Spending on outsourcing grew to nearly $100 billion in 1998 and is projected to reach over $151 billion by 2003, according to a report by International Data Corporation. Processing services, which include payroll, claims, and credit card processing, are the most popular outsourcing activity, making up about 60 percent of all outsourcing spending last year, the report said.
The entire computer services industry is experiencing a boom in recent months, according to Merrill Lynch. The investment banking firm reports that in the first half of this year, five deals exceeding $1 billion in worth have been signed by EDS, CSC, and IBM.
Financial services such as banks and insurance companies spent the most on outsourcing their processing services, according to Cynthia Murphy, an analyst with IDC's outsourcing research program. These firms have been a very big consumer of outsourcing in the past simply because most of the processes in the industry are a "good fit," she said.
Although there have been some problems with outsourcing deals, for the most part companies have found that outsourcing is an affordable way to "gain the technology and skills that you currently don't have," Murphy said.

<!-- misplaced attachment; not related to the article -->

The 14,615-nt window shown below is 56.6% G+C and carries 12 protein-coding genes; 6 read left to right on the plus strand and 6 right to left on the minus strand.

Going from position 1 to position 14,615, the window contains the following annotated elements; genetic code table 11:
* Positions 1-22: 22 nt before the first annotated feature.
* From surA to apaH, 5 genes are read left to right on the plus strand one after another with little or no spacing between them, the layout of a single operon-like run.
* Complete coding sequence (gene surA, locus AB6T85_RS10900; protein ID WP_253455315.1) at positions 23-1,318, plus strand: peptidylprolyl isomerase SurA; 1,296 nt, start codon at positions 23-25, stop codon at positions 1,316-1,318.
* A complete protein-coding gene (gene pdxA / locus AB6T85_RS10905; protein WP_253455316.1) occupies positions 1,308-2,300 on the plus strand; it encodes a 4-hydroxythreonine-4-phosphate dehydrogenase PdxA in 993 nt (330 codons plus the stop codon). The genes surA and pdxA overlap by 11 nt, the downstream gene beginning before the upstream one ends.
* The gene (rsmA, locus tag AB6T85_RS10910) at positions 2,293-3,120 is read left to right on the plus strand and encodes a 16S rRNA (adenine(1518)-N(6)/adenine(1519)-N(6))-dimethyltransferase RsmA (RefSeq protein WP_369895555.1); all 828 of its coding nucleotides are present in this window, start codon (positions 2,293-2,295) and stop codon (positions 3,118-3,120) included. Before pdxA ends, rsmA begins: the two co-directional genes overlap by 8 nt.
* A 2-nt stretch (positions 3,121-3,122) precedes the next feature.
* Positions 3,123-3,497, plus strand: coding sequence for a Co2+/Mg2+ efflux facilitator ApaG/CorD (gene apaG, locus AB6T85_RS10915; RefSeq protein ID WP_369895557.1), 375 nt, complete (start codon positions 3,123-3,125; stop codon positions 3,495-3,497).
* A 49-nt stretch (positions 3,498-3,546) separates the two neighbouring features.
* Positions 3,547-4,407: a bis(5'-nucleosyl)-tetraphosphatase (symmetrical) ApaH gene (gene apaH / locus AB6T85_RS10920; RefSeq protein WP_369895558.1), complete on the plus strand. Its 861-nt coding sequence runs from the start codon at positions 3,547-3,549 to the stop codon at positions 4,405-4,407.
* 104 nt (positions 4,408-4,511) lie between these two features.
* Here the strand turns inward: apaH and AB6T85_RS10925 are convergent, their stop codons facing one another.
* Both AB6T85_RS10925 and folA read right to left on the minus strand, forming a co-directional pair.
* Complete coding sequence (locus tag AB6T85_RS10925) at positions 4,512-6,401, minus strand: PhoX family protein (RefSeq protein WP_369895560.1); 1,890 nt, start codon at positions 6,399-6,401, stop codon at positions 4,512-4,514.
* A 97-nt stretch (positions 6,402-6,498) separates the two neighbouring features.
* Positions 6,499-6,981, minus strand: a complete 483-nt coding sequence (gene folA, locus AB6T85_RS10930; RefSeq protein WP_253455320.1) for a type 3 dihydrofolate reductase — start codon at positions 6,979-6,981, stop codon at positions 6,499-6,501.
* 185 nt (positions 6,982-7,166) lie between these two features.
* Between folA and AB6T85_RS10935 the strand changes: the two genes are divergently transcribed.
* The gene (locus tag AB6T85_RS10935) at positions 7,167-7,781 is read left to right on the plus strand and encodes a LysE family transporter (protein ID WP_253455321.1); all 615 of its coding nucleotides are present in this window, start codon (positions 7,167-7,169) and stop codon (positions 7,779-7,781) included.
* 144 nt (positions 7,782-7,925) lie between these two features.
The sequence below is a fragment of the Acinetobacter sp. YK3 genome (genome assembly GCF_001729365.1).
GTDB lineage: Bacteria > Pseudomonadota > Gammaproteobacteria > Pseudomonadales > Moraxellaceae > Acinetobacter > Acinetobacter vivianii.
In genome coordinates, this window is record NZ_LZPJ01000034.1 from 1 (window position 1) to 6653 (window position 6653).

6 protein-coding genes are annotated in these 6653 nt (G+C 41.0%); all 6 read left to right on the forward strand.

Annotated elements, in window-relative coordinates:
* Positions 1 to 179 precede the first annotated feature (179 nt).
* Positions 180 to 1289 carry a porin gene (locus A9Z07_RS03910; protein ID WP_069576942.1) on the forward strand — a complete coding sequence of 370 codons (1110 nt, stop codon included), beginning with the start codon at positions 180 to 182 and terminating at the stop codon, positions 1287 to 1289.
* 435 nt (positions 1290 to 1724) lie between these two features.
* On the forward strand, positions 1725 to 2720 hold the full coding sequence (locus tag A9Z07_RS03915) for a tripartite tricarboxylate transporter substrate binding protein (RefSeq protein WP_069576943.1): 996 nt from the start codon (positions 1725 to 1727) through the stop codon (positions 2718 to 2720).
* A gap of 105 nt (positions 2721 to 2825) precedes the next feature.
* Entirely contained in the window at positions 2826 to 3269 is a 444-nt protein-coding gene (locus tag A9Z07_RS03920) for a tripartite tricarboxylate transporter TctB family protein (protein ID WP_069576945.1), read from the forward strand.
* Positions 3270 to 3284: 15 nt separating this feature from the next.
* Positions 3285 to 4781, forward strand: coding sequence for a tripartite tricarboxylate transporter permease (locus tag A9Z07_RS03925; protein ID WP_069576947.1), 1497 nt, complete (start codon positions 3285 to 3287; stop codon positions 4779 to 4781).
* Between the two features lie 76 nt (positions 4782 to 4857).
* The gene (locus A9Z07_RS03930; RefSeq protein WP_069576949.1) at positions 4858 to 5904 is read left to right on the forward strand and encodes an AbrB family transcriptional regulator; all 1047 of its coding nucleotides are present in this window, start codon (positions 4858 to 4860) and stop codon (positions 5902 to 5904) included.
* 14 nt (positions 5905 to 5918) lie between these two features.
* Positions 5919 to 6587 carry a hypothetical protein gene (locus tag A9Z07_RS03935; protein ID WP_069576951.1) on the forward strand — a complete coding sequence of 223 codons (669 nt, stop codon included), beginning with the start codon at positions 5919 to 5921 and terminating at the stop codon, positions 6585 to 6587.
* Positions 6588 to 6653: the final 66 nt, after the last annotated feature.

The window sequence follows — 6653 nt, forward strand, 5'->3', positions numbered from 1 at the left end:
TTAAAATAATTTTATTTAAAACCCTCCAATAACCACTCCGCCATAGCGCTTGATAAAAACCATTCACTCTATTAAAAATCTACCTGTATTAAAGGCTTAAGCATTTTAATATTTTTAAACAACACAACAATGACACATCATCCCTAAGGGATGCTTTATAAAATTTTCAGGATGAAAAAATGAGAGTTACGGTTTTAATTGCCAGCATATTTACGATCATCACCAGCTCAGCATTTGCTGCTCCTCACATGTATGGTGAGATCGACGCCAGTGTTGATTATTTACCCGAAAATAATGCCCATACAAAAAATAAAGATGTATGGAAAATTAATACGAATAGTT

Large companies have grown most comfortable with outsourcing, but in the United States, growth will be driven greatly by small and medium-sized businesses. There has been a "trickle down effect" with outsourcing that began with larger companies who have accepted it, convincing small and medium-sized firms to do so as well, said Murphy.
The majority of worldwide outsourcing spending occurred within the United States, which spent $51.5 billion last year, accounting for nearly 52 percent of all outsource spending. By 2003, that figure is projected to grow more than $81 billion annually, IDC said.
Outsourcing spending grew the fast in information systems, which includes data center, client/server, and help desk applications. Murphy said that this segment of the market is projected to increase at a compounded annual growth rate of 12.2 percent through 2003.